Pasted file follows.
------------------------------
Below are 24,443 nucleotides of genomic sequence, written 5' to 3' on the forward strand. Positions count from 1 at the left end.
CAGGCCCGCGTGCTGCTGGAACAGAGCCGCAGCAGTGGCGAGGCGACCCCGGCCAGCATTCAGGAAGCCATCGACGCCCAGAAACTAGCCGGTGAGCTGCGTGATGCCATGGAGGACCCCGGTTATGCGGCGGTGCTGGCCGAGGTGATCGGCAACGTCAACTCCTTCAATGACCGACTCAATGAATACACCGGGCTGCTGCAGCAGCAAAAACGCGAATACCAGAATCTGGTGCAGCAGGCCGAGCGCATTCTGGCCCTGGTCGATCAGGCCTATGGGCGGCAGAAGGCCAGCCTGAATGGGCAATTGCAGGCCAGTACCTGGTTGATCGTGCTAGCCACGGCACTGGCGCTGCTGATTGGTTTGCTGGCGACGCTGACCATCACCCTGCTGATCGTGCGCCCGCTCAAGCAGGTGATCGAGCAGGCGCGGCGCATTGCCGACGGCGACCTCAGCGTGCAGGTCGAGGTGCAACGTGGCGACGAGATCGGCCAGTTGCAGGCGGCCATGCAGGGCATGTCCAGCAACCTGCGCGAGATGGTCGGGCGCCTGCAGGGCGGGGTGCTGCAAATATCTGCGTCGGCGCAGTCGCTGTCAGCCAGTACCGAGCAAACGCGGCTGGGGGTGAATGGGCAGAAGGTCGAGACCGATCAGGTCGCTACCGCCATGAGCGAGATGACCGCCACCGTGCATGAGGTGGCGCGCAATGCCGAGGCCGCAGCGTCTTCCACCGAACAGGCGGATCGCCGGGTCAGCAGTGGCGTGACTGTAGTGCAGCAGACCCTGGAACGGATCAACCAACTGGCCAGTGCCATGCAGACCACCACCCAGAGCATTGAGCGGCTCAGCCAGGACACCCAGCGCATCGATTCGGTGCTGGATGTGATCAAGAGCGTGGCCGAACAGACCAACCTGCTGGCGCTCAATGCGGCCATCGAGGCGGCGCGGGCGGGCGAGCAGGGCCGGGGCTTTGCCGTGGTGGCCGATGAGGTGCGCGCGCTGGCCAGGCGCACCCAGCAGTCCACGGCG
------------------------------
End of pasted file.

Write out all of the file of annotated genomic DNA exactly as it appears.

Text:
Below are 24,443 nucleotides of genomic sequence, written 5' to 3' on the forward strand. Positions count from 1 at the left end.
CAGGCCCGCGTGCTGCTGGAACAGAGCCGCAGCAGTGGCGAGGCGACCCCGGCCAGCATTCAGGAAGCCATCGACGCCCAGAAACTAGCCGGTGAGCTGCGTGATGCCATGGAGGACCCCGGTTATGCGGCGGTGCTGGCCGAGGTGATCGGCAACGTCAACTCCTTCAATGACCGACTCAATGAATACACCGGGCTGCTGCAGCAGCAAAAACGCGAATACCAGAATCTGGTGCAGCAGGCCGAGCGCATTCTGGCCCTGGTCGATCAGGCCTATGGGCGGCAGAAGGCCAGCCTGAATGGGCAATTGCAGGCCAGTACCTGGTTGATCGTGCTAGCCACGGCACTGGCGCTGCTGATTGGTTTGCTGGCGACGCTGACCATCACCCTGCTGATCGTGCGCCCGCTCAAGCAGGTGATCGAGCAGGCGCGGCGCATTGCCGACGGCGACCTCAGCGTGCAGGTCGAGGTGCAACGTGGCGACGAGATCGGCCAGTTGCAGGCGGCCATGCAGGGCATGTCCAGCAACCTGCGCGAGATGGTCGGGCGCCTGCAGGGCGGGGTGCTGCAAATATCTGCGTCGGCGCAGTCGCTGTCAGCCAGTACCGAGCAAACGCGGCTGGGGGTGAATGGGCAGAAGGTCGAGACCGATCAGGTCGCTACCGCCATGAGCGAGATGACCGCCACCGTGCATGAGGTGGCGCGCAATGCCGAGGCCGCAGCGTCTTCCACCGAACAGGCGGATCGCCGGGTCAGCAGTGGCGTGACTGTAGTGCAGCAGACCCTGGAACGGATCAACCAACTGGCCAGTGCCATGCAGACCACCACCCAGAGCATTGAGCGGCTCAGCCAGGACACCCAGCGCATCGATTCGGTGCTGGATGTGATCAAGAGCGTGGCCGAACAGACCAACCTGCTGGCGCTCAATGCGGCCATCGAGGCGGCGCGGGCGGGCGAGCAGGGCCGGGGCTTTGCCGTGGTGGCCGATGAGGTGCGCGCGCTGGCCAGGCGCACCCAGCAGTCCACGGCG